Why Victory in Europe Day still matters 75 years later

Military Times:

STUTTGART, Germany – It was 75 years ago this May that the guns fell silent across Europe. The continent had been embroiled in a conflict unlike any before. The toll on all sides was extreme, and the five and a half years of devastation in both human and physical terms were horrific. Echoes of the war’s scope are memorialized in our shared lexicon in terms like “blitzkrieg,” “D-Day,” “Holocaust” and finally “liberation.” Battlefields like Dunkirk, Stalingrad, Anzio, Normandy, and Bastogne resonate with profound meaning, yet only hint at war’s totality. As the generation that lived through and fought in the war passes on, there is no question that World War II forged the world we live in today and still provides us lessons to learn from.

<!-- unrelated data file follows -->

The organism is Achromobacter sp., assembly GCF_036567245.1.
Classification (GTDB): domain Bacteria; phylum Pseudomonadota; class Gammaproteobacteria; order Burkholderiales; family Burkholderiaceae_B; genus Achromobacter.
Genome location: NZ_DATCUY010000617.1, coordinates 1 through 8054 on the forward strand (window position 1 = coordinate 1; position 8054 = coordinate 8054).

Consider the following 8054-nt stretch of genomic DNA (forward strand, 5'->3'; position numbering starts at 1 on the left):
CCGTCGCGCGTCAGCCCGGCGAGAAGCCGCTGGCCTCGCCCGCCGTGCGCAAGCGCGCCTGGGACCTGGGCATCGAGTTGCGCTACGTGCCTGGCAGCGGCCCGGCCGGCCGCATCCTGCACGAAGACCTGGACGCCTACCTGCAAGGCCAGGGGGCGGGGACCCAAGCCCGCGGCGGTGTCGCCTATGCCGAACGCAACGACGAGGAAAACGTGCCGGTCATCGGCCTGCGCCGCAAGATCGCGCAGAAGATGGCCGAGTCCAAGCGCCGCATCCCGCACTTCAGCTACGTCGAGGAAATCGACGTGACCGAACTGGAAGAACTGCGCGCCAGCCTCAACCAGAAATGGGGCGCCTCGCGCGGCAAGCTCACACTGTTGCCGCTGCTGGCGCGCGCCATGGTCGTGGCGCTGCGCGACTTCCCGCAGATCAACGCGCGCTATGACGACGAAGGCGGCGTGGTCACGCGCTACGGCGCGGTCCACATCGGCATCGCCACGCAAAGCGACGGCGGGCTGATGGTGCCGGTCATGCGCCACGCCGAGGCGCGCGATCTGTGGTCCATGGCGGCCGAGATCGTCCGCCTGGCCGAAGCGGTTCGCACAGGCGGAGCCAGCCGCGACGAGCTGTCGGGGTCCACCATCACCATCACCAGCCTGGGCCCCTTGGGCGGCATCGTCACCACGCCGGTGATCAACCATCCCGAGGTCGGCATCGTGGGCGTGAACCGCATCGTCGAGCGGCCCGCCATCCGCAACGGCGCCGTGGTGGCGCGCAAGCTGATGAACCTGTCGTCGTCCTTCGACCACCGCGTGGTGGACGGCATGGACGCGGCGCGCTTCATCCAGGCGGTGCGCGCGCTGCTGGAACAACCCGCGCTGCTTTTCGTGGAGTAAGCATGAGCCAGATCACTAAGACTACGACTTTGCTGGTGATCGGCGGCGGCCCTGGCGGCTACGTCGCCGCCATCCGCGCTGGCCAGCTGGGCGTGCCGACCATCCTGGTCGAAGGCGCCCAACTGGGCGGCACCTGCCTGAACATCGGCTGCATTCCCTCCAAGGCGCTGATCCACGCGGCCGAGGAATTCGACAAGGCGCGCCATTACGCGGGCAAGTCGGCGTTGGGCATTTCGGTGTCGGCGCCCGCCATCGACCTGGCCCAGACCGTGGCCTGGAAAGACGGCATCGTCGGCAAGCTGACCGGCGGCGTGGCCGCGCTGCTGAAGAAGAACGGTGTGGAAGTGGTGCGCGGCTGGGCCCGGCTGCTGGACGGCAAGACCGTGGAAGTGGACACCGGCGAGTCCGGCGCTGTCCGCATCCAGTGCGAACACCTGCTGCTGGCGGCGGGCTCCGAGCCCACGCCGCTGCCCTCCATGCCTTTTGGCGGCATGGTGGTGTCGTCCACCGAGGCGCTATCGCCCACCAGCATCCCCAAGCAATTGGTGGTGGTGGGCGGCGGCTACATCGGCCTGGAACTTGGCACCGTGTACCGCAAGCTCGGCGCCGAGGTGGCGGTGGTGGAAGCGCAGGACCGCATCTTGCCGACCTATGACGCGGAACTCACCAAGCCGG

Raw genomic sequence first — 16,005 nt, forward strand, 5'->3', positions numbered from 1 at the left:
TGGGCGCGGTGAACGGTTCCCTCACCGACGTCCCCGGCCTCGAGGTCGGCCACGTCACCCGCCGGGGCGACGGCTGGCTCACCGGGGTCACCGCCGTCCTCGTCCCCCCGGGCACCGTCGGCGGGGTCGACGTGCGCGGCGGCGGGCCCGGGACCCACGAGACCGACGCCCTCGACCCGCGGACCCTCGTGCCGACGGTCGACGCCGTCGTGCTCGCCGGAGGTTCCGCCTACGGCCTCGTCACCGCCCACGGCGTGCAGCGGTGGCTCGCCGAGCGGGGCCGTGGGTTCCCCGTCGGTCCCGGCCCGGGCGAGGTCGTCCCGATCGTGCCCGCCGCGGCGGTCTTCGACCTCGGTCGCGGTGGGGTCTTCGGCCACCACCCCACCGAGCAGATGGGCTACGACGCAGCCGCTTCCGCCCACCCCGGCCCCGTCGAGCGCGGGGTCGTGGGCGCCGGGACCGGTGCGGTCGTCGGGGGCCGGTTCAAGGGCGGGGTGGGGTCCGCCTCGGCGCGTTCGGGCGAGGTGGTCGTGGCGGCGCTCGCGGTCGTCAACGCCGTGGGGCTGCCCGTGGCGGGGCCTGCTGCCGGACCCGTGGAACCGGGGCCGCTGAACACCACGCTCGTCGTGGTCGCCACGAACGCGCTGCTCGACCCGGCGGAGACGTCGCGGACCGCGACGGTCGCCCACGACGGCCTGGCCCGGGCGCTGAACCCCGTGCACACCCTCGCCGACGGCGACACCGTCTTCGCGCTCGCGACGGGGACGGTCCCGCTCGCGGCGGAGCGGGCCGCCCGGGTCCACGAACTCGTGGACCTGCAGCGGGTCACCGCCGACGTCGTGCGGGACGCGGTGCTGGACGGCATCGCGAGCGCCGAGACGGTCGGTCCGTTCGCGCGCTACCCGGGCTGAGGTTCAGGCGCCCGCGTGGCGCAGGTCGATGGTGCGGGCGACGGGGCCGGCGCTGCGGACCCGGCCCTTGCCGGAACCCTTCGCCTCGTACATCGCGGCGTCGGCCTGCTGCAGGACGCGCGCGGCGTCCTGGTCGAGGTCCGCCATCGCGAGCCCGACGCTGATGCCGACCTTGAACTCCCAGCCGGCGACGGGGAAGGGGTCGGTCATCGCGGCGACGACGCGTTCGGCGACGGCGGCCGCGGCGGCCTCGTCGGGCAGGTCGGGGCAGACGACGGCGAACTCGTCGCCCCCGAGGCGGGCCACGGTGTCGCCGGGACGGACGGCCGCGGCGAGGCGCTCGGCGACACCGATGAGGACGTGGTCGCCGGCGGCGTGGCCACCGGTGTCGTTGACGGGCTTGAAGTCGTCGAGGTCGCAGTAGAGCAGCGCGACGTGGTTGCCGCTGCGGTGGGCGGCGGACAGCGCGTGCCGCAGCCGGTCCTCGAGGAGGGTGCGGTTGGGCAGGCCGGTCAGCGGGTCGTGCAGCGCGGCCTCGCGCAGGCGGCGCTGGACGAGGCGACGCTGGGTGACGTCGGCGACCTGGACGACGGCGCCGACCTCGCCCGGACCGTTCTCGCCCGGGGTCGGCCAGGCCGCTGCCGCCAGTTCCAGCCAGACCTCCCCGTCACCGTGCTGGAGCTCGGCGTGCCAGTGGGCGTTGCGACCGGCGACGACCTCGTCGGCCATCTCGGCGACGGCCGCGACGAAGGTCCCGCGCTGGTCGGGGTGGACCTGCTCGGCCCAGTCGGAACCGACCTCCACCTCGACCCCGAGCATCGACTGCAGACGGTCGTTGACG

When the conflict in Europe came to an end on May 8, 1945, millions of people around the globe rejoiced in the Allied victory, and the arduous transition to recovery began. Although the war in the Pacific raged on, Victory in Europe (V-E) Day was an occasion for celebration. Church bells rang out, evening lights flooded the night sky once again, and crowds gathered together in both sorrow and joy. Even for the great many who were not celebrating, there was relief that the ordeal would finally be over.

So why should V-E Day still matter for us today? Why should we pause to reflect on events that seem ever further in the past? For one, as our greatest generation passes into history, this 75th anniversary is a last chance to look back together and thank them. As we live through the challenges of our time, reflecting on the deeds of those who fought for liberty and freedom 75 years ago provides a model for courage and endurance.

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